The official results are still pending, but it looks like PG&E investors may get a little more control over take-home pay for the top dogs at the corporation. That’s right, Mr. Peter Darbee. Me and my 14 shares of PG&E stock are coming after you and your $7,821,073 in compensation.
PG&E investors voting by proxy passed a shareholder proposal that would allow some “say on pay” when it comes to compensation for named executive officers of the company. At the May 14 annual meeting it was announced that 52 percent of proxy voters approved of the resolution, enough of a majority for it to pass, although votes from the couple hundred attendees of the meeting had not yet been tallied. An official count will be released Monday.
UPDATE: May 19, 2008. We got the official word. From today's PG&E filing with the SEC: "PG&E Corporation shareholders approved a shareholder proposal requesting that the Board of Directors adopt a policy to provide the shareholders an opportunity to vote at each annual meeting on an advisory resolution to ratify the compensation paid to certain executive officers. The Board of Directors will consider the approved shareholder proposal."
This marks another victory for the growing shareholder activism movement. The proposal came from Ray T. Chevedden, who wrote in the proxy statement: “Investors are increasingly concerned about mushrooming executive pay which often appears to be insufficiently aligned with the creation of shareholder value. As a result, in 2007 shareholders filed more than 60 “say on pay” resolutions with companies, averaging a 42 percent vote.” He goes on to point out that seven of them actually passed, and an improvement on this level was overdue for PG&E. “Another reason for this proposal is the $14 million in pay in a year for Mr. Glynn, our Chairman during our years of bankruptcy. Our dividend was also suspended for years under Mr. Glynn’s watch.”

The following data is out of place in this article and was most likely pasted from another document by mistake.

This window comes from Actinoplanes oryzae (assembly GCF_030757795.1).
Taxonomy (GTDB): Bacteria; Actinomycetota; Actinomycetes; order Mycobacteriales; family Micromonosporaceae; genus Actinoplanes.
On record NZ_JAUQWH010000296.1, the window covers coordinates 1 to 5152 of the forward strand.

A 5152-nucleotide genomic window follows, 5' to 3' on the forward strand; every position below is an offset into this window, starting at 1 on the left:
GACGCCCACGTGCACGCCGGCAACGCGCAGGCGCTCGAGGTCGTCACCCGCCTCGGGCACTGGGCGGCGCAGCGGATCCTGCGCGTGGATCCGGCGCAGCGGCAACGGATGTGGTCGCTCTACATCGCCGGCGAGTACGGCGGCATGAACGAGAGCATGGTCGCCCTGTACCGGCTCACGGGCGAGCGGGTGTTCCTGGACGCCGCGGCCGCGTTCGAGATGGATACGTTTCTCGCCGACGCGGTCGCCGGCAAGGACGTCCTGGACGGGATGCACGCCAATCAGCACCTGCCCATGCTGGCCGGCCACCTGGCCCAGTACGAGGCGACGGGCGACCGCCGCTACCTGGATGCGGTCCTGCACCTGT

Chevedden did not attend the meeting to urge a yes vote, but Nick Rossi spoke on his behalf, telling PG&E’s CEO, Peter Darbee, that he wasn’t worth $8 million and drawing a comparison between his dividend and executive pay increases. “I’ve gone up six times. The CEO’s have gone up 40 times. That’s not right.”
The PG&E Board of Directors recommended a “no” vote on the proposal, which is not binding and only allows shareholders to vote on an advisory resolution drafted by management to ratify pay. In their proxy statement opposing the change, PG&E said the Board’s Compensation Committee handled the task fine, Congress was considering legislation to mandate “say on pay” so this was redundant or potentially conflicting, and that a rule like this may scare off possible job candidates.
The jury’s still out on whether or not “say on pay” is effective, but its popularity is indicates people are no longer comfortable with skyrocketing pay and huge severances. Even if proposals pass, corporations can still chose not to adopt them, and as the Washington Post reported on May 5, even when investors had a chance to dock pay, they still voted in favor of management’s proposal for Aflac’s top executives.
In the same article, the Post pointed to Ed Durkin, director of corporate affairs for the United Brotherhood of Carpenters and Joiners, whose group advances more specific plans for"pay for superior performance" proposals this year. This year they put up 34 such proposals and dropped 28 of them after companies cut deals to change instead.